At this pace, in two decades, between 25 and 28 percent of our population could be foreign-born.
That would surpass our 20th century record, between 1911 and 1931, when Canada saw that proportion climb to 22 percent.
These facts point to an important challenge for us. We need to help people who choose Canada as their new home feel welcome and respected.
That connects to another important challenge, which is the need to include Aboriginal peoples and persons with disabilities as part of Canada’s diverse, vibrant workplaces.
By eliminating discriminatory barriers, Canada can make best use of all available talents. And that’s an advantage for all Canadians.
As I have previously underscored, our government is committed to taking action to address racism and to eliminate discriminatory barriers.
The Government of Canada, through the Labour Program, has implemented two key initiatives that are helping to meet those goals.
The first is an initiative called the Racism-Free Workplace Strategy.
This is a component of Canada’s Action Plan Against Racism. It includes resources for:
A key component of this strategy has been the collaboration with the Metropolis Project, which provides a forum to discuss and learn about racism in the workplace and, most importantly, talk about the solutions for how to deal with it.
I would also like to underline the role the Government of Canada plays in supporting employees and businesses under the Employment Equity Act.
We work with over 1,500 employers and over 2 million workers who are covered by this legislation.
Our efforts here go a long way toward eliminating systemic barriers that prevent the full participation of members of visible minorities and Aboriginal peoples within the workforce.
Our efforts to support both of these initiatives are vital. Not only because they show that we are living up to our commitment to ensuring a fair and inclusive society.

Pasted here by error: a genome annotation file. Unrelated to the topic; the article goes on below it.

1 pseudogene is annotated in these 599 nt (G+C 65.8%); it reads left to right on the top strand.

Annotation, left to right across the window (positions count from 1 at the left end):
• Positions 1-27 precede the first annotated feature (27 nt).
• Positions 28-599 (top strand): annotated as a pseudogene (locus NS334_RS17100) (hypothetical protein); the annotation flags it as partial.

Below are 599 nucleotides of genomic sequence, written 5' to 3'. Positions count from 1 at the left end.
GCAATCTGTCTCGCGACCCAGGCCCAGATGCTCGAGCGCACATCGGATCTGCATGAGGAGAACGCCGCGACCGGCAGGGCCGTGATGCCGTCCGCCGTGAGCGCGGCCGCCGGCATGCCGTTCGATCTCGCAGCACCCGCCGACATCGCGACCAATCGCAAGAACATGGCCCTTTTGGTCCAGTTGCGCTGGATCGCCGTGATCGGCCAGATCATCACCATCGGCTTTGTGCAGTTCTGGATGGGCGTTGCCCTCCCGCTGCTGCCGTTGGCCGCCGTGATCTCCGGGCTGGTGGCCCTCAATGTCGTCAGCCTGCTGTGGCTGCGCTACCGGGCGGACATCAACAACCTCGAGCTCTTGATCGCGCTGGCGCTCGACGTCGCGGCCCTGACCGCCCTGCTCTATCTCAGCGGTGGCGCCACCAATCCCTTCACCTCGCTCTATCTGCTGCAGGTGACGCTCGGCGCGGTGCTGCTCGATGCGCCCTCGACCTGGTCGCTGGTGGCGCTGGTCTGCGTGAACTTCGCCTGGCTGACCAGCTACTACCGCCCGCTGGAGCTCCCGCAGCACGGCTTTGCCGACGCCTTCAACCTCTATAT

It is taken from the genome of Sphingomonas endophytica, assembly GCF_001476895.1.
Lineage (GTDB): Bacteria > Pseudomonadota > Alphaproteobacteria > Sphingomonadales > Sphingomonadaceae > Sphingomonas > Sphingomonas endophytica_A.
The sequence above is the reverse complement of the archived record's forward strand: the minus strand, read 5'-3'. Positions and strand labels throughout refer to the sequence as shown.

Our success in these areas also means that Canada can continue to recruit and retain a highly competitive workforce that is uniquely rooted in embracing diversity.
As noted in the latest Speech from the Throne, "Canada is a country of immigrants…and a country of refuge. [And] To be Canadian is to show the world that people drawn from every nation can live in harmony."
These are common values we share as a nation that bind us, that enable us to live in harmony.
We are working to ensure that all individuals have the opportunity to achieve their full potential and fully participate in Canada’s prosperity.
And as I previously stated, immigration will contribute greatly to Canada’s growth over the next 20 years, as it, along with the increase in the Aboriginal population, accounts for all of the growth in our labour force and ultimately will add significantly to our well-being.
In this environment, sustaining Canada’s record of fair treatment for those who join us will be the key factor that allows us to attract the best talent from the rest of the world.
The presence of healthy employment equity programs signals to the world that Canada is committed to supporting newcomers’ right to equal opportunities when they arrive.
Our government is committed to eliminating racism and discriminatory barriers in the workplace.
That is why we will continue to work hard to meet those goals through Labour Program initiatives that I have outlined for you today.
This is how we will continue to build a Canada for all.